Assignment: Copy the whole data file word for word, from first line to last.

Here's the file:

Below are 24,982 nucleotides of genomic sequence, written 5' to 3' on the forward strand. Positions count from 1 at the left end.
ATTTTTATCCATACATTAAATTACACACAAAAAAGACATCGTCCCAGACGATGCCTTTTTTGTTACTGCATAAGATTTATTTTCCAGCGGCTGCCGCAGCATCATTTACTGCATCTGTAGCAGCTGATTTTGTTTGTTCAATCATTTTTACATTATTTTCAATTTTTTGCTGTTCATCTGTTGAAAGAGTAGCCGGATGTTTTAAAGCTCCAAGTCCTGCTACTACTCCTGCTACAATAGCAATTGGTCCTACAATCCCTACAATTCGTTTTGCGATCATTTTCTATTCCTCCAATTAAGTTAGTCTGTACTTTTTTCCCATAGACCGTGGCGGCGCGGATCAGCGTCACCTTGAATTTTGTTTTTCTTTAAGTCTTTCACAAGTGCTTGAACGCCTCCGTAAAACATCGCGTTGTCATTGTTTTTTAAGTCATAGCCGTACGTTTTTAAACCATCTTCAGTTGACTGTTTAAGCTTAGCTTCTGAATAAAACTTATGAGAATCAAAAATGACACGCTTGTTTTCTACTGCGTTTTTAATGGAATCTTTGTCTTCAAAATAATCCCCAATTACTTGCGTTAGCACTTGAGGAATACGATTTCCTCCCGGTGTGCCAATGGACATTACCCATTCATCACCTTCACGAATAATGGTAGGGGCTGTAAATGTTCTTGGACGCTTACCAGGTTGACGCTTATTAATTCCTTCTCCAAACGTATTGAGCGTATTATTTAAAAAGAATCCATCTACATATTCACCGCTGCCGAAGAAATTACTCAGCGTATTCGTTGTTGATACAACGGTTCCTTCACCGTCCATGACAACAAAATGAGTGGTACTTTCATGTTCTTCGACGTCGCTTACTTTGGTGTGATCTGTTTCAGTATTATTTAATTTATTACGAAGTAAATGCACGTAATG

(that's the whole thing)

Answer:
Below are 24,982 nucleotides of genomic sequence, written 5' to 3' on the forward strand. Positions count from 1 at the left end.
ATTTTTATCCATACATTAAATTACACACAAAAAAGACATCGTCCCAGACGATGCCTTTTTTGTTACTGCATAAGATTTATTTTCCAGCGGCTGCCGCAGCATCATTTACTGCATCTGTAGCAGCTGATTTTGTTTGTTCAATCATTTTTACATTATTTTCAATTTTTTGCTGTTCATCTGTTGAAAGAGTAGCCGGATGTTTTAAAGCTCCAAGTCCTGCTACTACTCCTGCTACAATAGCAATTGGTCCTACAATCCCTACAATTCGTTTTGCGATCATTTTCTATTCCTCCAATTAAGTTAGTCTGTACTTTTTTCCCATAGACCGTGGCGGCGCGGATCAGCGTCACCTTGAATTTTGTTTTTCTTTAAGTCTTTCACAAGTGCTTGAACGCCTCCGTAAAACATCGCGTTGTCATTGTTTTTTAAGTCATAGCCGTACGTTTTTAAACCATCTTCAGTTGACTGTTTAAGCTTAGCTTCTGAATAAAACTTATGAGAATCAAAAATGACACGCTTGTTTTCTACTGCGTTTTTAATGGAATCTTTGTCTTCAAAATAATCCCCAATTACTTGCGTTAGCACTTGAGGAATACGATTTCCTCCCGGTGTGCCAATGGACATTACCCATTCATCACCTTCACGAATAATGGTAGGGGCTGTAAATGTTCTTGGACGCTTACCAGGTTGACGCTTATTAATTCCTTCTCCAAACGTATTGAGCGTATTATTTAAAAAGAATCCATCTACATATTCACCGCTGCCGAAGAAATTACTCAGCGTATTCGTTGTTGATACAACGGTTCCTTCACCGTCCATGACAACAAAATGAGTGGTACTTTCATGTTCTTCGACGTCGCTTACTTTGGTGTGATCTGTTTCAGTATTATTTAATTTATTACGAAGTAAATGCACGTAATG